Everyone procrastinates once in a while, some more than others. But sales is such a results-driven field that sales reps really can’t afford to procrastinate that much – their win rates and conversion rates will decrease quickly and they will no longer be an asset to the team.
Procrastination is caused by fear of failure and/or of success, according to Jane Burka, author of “Procrastination: Why You Do It; What to Do About It.”
Fear of failure: Some reps might put off achieving difficult goals because they think it is better to fail by putting off work than by lacking the ability to achieve it.
Fear of success: Some reps might be afraid success will bring with new, more demanding expectations. For example, reps might put off their prospecting calls because they think if they consistently reach or beat their cold calling goals, they might be expected to exceed higher goals in the future.
How to confront your reps about it
It can be tough to see a sales rep underachieve and fail to reach his or her potential, but remember that procrastination is not just frustrating for you – it is also frustrating for the very members of your team responsible for it. It can cause guilt, anxiety, and self-loathing.
Being a procrastinator is not the same as being lazy. You can’t just yell at them or tell them to stop it. If fixing procrastination were that easy, it wouldn’t be such a popular problem! Instead, adopt the attitude of helping your reps individually deal with their productivity issues.
When you notice low productivity, sit down with the rep in question and help them using your creative problem-solving skills. Allow your reps to be completely honest about their circumstances so you can build a foundation of trust with them. This does not come by punishing them, humiliating them, or ignoring the basis of their procrastination issues. Show them you care about getting them focused, and then show them how to get focused so they can keep their jobs.
Getting your reps focused
Help them prioritize their tasks. Sit down with them one-on-one to talk about which tasks they should prioritize and what they have trouble focusing on. Help them come up with a plan to increase productivity and break big, daunting tasks into manageable chunks.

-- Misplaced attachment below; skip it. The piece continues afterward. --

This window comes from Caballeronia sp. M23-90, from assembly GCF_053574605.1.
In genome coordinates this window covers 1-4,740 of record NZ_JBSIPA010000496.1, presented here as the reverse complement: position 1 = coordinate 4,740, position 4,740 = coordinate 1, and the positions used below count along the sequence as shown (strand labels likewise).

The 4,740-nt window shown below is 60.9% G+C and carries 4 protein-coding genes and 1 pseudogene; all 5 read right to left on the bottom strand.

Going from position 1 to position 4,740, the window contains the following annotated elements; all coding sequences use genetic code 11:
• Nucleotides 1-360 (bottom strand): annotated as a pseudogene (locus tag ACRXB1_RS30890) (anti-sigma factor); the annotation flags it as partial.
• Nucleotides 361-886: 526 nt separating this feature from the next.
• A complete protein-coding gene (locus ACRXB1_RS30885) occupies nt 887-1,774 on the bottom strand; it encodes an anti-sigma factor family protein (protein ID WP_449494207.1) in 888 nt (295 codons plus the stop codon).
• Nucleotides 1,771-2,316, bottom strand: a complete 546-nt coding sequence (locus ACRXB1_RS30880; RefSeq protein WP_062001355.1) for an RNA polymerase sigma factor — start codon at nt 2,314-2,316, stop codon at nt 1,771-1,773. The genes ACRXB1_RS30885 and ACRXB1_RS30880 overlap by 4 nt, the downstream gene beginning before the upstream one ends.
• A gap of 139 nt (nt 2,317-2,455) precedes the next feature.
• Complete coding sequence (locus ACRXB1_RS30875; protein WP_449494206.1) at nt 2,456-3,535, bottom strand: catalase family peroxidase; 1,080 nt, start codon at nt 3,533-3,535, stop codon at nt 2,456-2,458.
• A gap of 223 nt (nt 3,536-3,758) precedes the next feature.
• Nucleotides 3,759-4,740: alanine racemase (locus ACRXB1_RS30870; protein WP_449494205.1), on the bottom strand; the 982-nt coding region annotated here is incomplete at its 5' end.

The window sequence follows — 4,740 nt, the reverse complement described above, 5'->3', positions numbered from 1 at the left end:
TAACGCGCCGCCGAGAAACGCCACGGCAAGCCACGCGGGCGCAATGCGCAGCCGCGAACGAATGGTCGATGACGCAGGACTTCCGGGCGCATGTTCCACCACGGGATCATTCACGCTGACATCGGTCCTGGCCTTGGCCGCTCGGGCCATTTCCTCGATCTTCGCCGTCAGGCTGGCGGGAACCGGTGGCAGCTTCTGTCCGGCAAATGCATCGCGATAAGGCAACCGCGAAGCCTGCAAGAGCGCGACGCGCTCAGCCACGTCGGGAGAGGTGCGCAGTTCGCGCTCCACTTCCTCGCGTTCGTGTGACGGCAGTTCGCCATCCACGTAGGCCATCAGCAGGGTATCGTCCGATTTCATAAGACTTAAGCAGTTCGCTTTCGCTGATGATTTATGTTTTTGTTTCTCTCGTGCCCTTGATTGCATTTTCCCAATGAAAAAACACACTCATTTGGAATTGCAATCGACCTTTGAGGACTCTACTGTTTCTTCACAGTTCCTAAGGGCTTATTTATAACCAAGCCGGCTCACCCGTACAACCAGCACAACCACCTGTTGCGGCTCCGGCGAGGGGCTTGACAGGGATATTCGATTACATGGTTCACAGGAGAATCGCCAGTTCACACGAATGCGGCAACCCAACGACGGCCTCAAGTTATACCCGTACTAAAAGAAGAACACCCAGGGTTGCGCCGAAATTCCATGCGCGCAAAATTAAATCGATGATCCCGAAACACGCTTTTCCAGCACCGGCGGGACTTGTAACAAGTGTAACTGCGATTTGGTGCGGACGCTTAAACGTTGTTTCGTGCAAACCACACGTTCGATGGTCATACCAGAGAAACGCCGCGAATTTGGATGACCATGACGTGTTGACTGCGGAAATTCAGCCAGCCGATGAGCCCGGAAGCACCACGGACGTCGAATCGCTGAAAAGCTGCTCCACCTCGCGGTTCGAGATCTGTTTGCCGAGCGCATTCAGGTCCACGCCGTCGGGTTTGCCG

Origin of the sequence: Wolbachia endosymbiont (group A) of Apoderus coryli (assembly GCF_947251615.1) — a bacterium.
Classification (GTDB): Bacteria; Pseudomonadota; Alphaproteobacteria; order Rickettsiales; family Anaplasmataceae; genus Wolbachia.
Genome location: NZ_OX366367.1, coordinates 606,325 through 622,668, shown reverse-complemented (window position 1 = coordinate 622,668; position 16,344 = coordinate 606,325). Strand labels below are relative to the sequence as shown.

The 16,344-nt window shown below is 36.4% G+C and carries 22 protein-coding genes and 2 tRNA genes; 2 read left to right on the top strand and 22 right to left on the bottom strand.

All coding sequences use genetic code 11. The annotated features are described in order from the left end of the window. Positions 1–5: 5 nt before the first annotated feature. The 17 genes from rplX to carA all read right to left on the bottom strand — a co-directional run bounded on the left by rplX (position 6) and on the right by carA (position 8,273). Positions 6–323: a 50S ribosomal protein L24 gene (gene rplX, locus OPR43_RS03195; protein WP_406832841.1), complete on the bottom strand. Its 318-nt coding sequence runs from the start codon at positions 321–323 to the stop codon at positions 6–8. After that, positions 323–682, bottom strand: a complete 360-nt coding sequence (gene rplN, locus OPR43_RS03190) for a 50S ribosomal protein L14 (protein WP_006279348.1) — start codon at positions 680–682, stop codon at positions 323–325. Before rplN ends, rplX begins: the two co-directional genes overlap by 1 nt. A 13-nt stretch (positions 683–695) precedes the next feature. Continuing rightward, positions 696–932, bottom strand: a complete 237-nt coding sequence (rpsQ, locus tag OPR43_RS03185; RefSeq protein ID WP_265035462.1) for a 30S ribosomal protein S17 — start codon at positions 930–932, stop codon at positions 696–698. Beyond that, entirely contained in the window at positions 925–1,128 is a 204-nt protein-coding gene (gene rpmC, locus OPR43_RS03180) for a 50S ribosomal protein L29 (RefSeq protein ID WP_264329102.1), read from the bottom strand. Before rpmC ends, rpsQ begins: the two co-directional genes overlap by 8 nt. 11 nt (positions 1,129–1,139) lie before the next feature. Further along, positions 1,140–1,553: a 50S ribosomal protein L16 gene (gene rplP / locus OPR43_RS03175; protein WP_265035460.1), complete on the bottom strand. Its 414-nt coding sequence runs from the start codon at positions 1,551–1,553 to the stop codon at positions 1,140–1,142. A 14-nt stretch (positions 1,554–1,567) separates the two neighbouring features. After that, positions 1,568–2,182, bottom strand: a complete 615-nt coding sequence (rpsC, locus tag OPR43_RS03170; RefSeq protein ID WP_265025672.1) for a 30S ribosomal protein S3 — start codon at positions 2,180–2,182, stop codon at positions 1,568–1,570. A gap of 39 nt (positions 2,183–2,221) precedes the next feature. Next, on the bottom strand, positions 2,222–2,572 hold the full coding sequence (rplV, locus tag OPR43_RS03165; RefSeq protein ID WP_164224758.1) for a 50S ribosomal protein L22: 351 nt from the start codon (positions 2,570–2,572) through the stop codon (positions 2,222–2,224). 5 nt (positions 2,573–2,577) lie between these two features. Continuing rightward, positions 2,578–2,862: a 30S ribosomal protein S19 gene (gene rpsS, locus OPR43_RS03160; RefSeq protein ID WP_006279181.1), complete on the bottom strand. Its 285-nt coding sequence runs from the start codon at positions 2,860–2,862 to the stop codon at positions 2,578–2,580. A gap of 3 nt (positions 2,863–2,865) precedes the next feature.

Teach them to block out their day. Blocking several 45-minute or hour-long time periods in their day to do nothing but make sales calls can be very effective – and they can take guilt-free breaks in between. They should close their email during those productive time blocks.
Set daily activity goals. Schedule their call report to be sent to you every day at noon, listing all your rep’s dials up to that point. Set a goal with the rep for how many dials they want to have done by noon. When they are held accountable by that report, they are more likely to do it.
Advise them to schedule unpleasant tasks for high-energy times of day. Not a morning person? Get sluggish in the afternoon? We all have those times of day when our energy is highest and lowest. Identify what your rep’s energy level is like during different times of day, and suggest they make a habit of scheduling unpleasant activities during their high-energy hours.
Encourage socializing during lunch breaks. Chances are, most reps on your team are friends and they have the urge to socialize constantly. Encourage them to hang out with one another during their lunch breaks, but keep focused during the rest of the day.
Coach them to develop skills that increase their confidence of succeeding. It is a sales management best practice to give your reps the tools to succeed. When you invest in their professional development, they will be more excited about doing their job well.
What tips do you have for helping your sales reps fight off procrastination?” width=”632″ height=”250″ quality=”100″]